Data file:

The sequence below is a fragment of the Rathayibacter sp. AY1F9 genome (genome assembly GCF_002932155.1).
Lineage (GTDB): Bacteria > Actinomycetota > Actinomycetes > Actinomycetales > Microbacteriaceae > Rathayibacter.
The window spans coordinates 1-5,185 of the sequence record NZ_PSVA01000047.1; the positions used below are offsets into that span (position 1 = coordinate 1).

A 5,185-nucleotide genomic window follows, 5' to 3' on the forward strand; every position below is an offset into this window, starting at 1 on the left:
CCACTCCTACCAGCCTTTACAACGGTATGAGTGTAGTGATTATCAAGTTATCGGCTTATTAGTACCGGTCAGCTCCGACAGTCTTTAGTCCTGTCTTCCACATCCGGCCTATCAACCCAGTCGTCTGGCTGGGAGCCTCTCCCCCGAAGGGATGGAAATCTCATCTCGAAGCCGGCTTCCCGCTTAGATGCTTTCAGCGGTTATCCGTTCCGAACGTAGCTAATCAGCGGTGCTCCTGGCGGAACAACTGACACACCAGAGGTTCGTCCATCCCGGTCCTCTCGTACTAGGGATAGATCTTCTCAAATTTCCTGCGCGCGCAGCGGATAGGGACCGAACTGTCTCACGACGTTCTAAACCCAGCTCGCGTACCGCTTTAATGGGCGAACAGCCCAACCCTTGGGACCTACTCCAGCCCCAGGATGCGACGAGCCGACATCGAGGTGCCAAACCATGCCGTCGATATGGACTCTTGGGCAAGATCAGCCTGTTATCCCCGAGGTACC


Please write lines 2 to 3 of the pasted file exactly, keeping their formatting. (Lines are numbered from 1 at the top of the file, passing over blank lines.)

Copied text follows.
Lineage (GTDB): Bacteria > Actinomycetota > Actinomycetes > Actinomycetales > Microbacteriaceae > Rathayibacter.
The window spans coordinates 1-5,185 of the sequence record NZ_PSVA01000047.1; the positions used below are offsets into that span (position 1 = coordinate 1).